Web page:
With a modest grant from the National Geographic Society, I spent a few months living with the Cofan Indians in the late 1980s studying white-lipped peccaries along the Rio Aguarico in Ecuador. I remember asking Randy Borman, the multilingual son of the first missionaries to work with the Cofan, what made Cofan different than other neighboring tribes like the Quechuans (formerly the Incans). His response, echoed by many professional anthropologists, was “if you speak Cofan, you are Cofan.”
Language, and more specifically what you name something, tells a lot about how you interact with the world around you. Joseph Robertia, a writer for our other local newspaper, once passed on an interesting tidbit that Native Americans tended to name wildlife after behavior rather than what the critter looked like. I filed this idea away until I recently ran into a book entitled “Bird Traditions of the Lime Village Area Dena’ina: Upper Stony River Ethno-Ornithology.” Here was a chance to test this idea.
I extracted 70 bird species from all taxa which the authors had been able to determine full Dena’ina names and are also found on the Kenai Peninsula. I classified their names, both Dena’ina and their common English equivalent (determined by the American Ornithologists’ Union), into categories based on behavior, call or sound, habitat, physical attributes, and none-of-the-above.
Sure enough, 50 percent (35 species) of the English equivalents are based on physical attributes, birds like black-capped chickadee and spotted sandpiper. The next biggest English-based group is “none-of-the-above,” which includes 18 species with names that reflect a strong cultural bias (Lincoln’s sparrow, American widgeon) or are simply not descriptive unless you know something about bird taxonomy (brant, whimbrel, northern harrier). There are only four species’ names based on behavior (and only partly so) such as American dipper and olive-sided flycatcher, and only three based on sound (mew gull).
In contrast, 53 percent of Dena’ina names are based on behavior (22 species) and sound (15 species). So the cliff swallow is one that daubs mud, the olive-sided flycatcher is one that says “dry fish” (in Dena’ina), the ruffed grouse is the one that pounds, the osprey becomes one that watches the water, and the northern hawk owl is one that sits on branches whereas the boreal owl is one that stays under trees. The savannah sparrow is the “ground squirrel that goes ch’ich (scraping noise),” an appellation that the authors speculated may have come about because this bird is found in open alpine areas where Lime Villagers harvested ground squirrels.
Only 26 of the Dena’ina names are based on physical attributes. The three scoter species are a great example when translated: one with a light color on its nose (surf scoter), one with yellow-orange on its nose (black scoter), and one with light-colored eyes (white-winged scoter). There are also associations based on physical similarities — although red-necked phalaropes and red-necked grebes are not taxonomically related, the Dena’ina called the former the younger brother of the latter.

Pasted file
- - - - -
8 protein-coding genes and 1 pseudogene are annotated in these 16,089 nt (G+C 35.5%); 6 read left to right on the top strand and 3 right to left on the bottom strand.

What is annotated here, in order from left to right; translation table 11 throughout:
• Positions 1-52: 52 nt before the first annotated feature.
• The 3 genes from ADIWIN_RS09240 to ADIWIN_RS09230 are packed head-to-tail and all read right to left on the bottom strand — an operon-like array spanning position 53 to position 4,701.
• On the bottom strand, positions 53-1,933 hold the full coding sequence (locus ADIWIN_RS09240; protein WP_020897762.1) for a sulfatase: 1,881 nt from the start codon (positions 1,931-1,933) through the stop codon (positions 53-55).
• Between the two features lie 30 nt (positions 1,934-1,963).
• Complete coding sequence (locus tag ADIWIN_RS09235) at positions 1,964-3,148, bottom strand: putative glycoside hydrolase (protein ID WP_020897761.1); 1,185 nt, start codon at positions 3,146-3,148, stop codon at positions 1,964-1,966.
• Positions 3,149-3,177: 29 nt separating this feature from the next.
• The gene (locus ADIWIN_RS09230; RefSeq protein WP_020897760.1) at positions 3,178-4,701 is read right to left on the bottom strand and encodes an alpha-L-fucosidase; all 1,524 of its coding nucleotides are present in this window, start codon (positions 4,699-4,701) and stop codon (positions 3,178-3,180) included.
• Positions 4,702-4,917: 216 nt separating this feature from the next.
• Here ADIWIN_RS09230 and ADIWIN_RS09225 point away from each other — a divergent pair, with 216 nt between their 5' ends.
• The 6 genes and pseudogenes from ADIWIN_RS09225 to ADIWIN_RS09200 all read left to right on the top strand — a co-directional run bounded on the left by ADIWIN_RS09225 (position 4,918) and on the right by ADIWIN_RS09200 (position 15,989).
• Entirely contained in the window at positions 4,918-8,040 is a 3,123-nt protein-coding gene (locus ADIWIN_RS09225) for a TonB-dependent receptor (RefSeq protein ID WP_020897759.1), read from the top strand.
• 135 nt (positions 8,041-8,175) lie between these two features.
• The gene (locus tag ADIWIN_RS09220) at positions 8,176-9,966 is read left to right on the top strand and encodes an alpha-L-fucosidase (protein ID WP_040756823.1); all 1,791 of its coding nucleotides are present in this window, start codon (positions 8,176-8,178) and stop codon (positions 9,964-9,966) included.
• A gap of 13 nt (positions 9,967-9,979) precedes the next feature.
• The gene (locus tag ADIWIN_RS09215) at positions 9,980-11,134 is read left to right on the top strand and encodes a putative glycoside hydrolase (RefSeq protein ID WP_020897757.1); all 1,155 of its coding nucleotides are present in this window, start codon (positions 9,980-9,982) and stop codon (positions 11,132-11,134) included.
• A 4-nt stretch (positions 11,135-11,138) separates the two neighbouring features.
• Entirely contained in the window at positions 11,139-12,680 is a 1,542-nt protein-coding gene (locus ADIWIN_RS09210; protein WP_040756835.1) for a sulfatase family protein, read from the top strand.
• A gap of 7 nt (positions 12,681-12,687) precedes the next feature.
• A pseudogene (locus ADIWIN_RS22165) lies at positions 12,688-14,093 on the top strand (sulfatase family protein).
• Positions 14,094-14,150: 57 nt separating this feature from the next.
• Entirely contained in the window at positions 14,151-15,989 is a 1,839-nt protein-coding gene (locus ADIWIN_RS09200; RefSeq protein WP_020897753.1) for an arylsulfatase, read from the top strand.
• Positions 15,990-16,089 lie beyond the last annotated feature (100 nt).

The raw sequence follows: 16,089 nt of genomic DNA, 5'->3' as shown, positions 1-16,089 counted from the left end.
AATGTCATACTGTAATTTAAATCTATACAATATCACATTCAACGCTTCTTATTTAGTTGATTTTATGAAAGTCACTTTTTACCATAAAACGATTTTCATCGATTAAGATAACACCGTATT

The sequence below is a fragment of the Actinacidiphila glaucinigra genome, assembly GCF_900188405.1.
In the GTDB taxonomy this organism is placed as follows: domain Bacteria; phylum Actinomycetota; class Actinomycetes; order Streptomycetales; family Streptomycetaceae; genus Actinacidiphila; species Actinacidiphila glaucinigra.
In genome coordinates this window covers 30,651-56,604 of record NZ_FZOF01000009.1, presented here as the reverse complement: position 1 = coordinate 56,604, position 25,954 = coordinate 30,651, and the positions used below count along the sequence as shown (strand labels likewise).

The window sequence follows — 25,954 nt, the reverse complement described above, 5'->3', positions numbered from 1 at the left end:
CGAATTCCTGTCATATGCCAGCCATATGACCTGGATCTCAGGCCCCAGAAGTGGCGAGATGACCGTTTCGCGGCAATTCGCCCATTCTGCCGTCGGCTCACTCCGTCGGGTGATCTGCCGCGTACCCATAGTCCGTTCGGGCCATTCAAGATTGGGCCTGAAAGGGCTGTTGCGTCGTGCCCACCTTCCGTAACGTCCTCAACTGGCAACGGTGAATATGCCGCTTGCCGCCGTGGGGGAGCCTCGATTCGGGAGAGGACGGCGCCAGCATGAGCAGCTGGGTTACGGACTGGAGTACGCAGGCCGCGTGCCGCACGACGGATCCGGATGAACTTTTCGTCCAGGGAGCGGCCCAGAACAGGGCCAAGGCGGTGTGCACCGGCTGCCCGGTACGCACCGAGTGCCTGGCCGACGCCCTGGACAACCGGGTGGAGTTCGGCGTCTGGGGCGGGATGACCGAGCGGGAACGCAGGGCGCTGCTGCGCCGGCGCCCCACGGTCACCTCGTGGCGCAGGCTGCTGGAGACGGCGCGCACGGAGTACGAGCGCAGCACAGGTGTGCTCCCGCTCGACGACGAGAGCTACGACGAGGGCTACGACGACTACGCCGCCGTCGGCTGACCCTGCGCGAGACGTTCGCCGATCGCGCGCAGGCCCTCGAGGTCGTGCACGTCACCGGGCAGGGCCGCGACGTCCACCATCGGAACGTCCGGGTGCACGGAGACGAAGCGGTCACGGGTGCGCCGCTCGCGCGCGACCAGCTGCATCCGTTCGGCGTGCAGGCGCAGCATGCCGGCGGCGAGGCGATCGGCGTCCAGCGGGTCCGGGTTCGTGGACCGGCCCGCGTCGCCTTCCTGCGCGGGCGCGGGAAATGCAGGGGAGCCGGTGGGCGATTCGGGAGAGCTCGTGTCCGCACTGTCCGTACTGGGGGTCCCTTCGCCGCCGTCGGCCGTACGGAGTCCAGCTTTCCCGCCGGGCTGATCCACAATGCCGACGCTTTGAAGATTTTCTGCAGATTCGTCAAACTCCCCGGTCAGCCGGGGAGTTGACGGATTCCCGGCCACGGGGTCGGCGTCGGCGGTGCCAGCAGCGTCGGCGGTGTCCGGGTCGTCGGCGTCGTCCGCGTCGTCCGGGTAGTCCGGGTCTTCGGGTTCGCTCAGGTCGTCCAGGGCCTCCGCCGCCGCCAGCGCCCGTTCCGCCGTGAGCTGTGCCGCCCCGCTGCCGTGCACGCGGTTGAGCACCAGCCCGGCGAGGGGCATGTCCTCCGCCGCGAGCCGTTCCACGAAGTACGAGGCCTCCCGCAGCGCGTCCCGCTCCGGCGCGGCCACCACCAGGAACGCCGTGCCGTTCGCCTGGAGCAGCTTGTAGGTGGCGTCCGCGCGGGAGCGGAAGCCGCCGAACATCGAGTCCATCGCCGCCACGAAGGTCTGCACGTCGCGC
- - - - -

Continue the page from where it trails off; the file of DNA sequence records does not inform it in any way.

Some birds share the same habitat both in English and Dena’ina. The spruce grouse in English becomes one that eats spruce boughs in Dena’ina. The bank swallow becomes beneath the bank. But the harlequin duck becomes “resident of the passes,” a more precise label for a waterfowl species that breeds along mountain streams.
A couple of birds get unique recognition by the Lime Villagers. The fox sparrow literally translates to “why does it scold me?” and the white-tailed ptarmigan to “you are dreaming.”
I don’t know exactly why Dena’ina may be more behaviorally attuned than those of European descent.
Perhaps because binoculars and scopes are a great advantage for seeing, rather than hearing, birds in contemporary times. Perhaps because Dena’ina lived closer to the land in more recent times. Stephen Jay Gould, the great Harvard evolutionary biologist, wrote in an essay that while western and non-western cultures generally recognize species as similar organizational units, the increasing differences at higher levels (genus, family, order) involve their relative importance to humans rather than an evolutionary construct.
Many of the Old World names given to modern birds have etymological roots that may have been more meaningful prior to modern English. For instance, the harrier (or marsh hawk) likely derives from a mid-16th century use of “one that harries,” which describes behaviorally how the marsh hawk hunts for nesting birds and small mammals low over the landscape. Similarly, whimbrel may have also originated in the 16th century as an alteration of “whimper,” which is what its call sounds like.
Anyway, my point is that if you knew birds by their Dena’ina names, you might understand something of what it means to be truly native to the Kenai Peninsula. The calls of the olive-sided flycatcher (vava nihi) and golden-crowned sparrow (tsik’ezdlagh) told the Lime Villagers that the salmon were making their way through the upper Kuskokwim River. Peter Kalifornsky, the last native-speaking Kenaitze, told a similar story of how the tsik’ezdlagh heralded the first salmon run in the spring on the Kenai Peninsula. It’s a different way of relating to the natural world than looking at a sonar count online.
John Morton is the supervisory biologist at Kenai National Wildlife Refuge. You can find more information about the refuge at http://kenai.fws.gov or http://www.facebook.com/kenainationalwildliferefuge.